We have just been talking on the forum about how we all seem to do better when we go on vacation than when we are at home. Just getting out and having nothing to do but have fun seems to make things a lot better. So I wouldn't put off having vacations, even if the local dates have to slow down. It's like getting away from house chores, work, annoying associates, etc. just makes the guts relax and function more normally; getting out just for a night doesn't seem to do as well since you tend to still dwell on all of that stuff.
I feel uncomfortable at movie theaters between having to crawl over people and then having to miss part of the movie by going to the bathroom. Same thing goes for sporting events, where you have all of that, plus long lines at the bathroom. However, there are many actitivies that you can do that don't involve food and which can be done without too much problem:
Historic sites are fun (at least to me, Miss History Major, lol) and National Historic Sites of any size always have bathrooms--provided you are there during their regular operating hours.
National Parks are nice too, but the bathrooms can be further away than at historic sites, where everything tends to be grouped together. Also, be especially mindful of the "on" season. When my parents and I got on the Blue Ridge Parkway in early April some years ago we found they still had ALL of their rest areas closed for the off-season. We ended up peeing out in the woods at one point, lol. Definitely not a good place for someone with D to be.
Toliet paper and an extra pair of underwear is never a bad thing to have in the car.
Minature Golf is fun and always has a bathroom nearby, although you may have to walk back through the other greens to get to it.
Bowling is a good activity since you can play your game at your leisure (so long as you're not there on League night!) and it has indoor toliets.
My fiance and I have had some fairly intense games of Monopoly and Risk and have played all sorts of card games. These can be fun and regularly scheduled and can invovle home-cooked food or none at all. If you have the ability to pool two computers together, you can play games on them and match each other or team up on them. My fiance and I do this sometimes with one of our medieval war games.
When Stuart and I took our vacation last year, we only ate one meal out a day--supper. We packed our own lunch and breakfast and this went a long ways towards helping out my poor guts. Fast food is rarely easy on you, and even restaurant food can be too fatty/greasy/fried/junkie to be good for you either. If there are things he knows he can eat with relative safety, then you should try packing meals when you go out. This is a lot cheaper too!
Stuart and I also do medieval reenacting together. I don't have a problem doing this because we almost always feed ourselves breakfast and lunch and supper, while usually a huge feast, is home-cooked and therefore has less fat, grease and sugar than meals out. And I'm with a great bunch of people, some of whom also have stomach problems, so I'm not embarrassed if, during the course of the day, I have to go to the toliet several times or abstain from food. We camp with a group of friends every year for a week down in MS at a big event and communal dinner can get interesting with all the people who can't eat this, that or the other because of reactions or allergies. Sometimes we even sit around and compare ailments! So it might be that you guys, if you have a common interest, can join some sort of hobby organization which won't be hard on his guts and can be something that you share together. I find my time reenacting for a weekend is a lot like a mini-vacation and my guts tend to behave better, not worse.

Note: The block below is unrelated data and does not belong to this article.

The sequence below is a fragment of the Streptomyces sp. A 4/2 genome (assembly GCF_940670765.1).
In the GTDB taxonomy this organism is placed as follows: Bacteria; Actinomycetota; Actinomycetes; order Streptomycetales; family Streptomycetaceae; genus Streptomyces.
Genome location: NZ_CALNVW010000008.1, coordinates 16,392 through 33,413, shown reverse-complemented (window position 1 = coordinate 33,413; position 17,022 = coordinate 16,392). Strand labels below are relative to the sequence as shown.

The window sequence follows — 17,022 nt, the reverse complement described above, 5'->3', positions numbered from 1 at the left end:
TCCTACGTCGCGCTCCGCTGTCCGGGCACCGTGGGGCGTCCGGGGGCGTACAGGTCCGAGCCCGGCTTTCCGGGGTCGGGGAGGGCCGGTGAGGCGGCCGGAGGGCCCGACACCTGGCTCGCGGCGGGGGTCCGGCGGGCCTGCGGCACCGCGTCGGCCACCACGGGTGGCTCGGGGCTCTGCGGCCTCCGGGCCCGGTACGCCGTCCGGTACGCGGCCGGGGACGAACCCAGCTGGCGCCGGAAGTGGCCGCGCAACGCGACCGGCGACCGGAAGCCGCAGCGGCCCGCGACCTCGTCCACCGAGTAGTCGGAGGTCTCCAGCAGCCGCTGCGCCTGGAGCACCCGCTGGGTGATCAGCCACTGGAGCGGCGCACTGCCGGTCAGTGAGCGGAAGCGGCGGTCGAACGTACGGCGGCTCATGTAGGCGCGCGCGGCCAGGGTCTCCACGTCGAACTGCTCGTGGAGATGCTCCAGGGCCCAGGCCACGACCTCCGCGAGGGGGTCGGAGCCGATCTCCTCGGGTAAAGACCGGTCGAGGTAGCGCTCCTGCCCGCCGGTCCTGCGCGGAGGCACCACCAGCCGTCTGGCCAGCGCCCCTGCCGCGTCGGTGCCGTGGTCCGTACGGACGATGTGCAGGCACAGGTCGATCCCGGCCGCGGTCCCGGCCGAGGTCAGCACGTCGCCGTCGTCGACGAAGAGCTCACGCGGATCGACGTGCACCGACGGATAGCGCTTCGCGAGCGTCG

Lil's got a good list of no-nos for you. I would add that sugar alcohols are found in sugar-free and low-sugar products, so be on the lookout for those things. They absolutely KILL me! Tomatoes can bother some people, especially in large quantities, because they are acidic. Orange juice and lemons can be a bother too, for the same reason. Coffee is out because caffeine is generally bad for you and because it's acidic. This goes for non-caffieneted drinks as well. The carbonation in them can be espeically problematic for people with bloating. My main offenders are deep-fried things (I can handle homemade, skillet fried stuff, though), apples and apple juice, gravy and caffeine. I seem to be better off than most because I can handle milk, tomatoes and other things, although I have to be a bit moderate with the orange juice; no more than one glass a day. Oh, and alcohol, especially beers, seems to be bad for most everyone--although a few people have found that hard liquor can actually help calm their guts down. It will only take a drink or two to realize, the next day, which category you fall into.
Now might be a good time to get into sports, lol. Stuart and I like to sit around in the fall and listen to the Tennessee football games. If we had cable, we'd watch it, but such as it is, we listen on the radio. We tend to converse between plays and that's fun to do together even if we're not really "doing" anything in particular. After being with someone for a while, going and doing isn't as important as just being together and talking. I like an hour or two in bed reviewing the monarchies of England and discoursing on the lives of the average Medieval peasant better than I like going out and doing a lot of things! It helps, of course, that Stuart and I happen to be, generally speaking, lazy homebodies by nature, lol.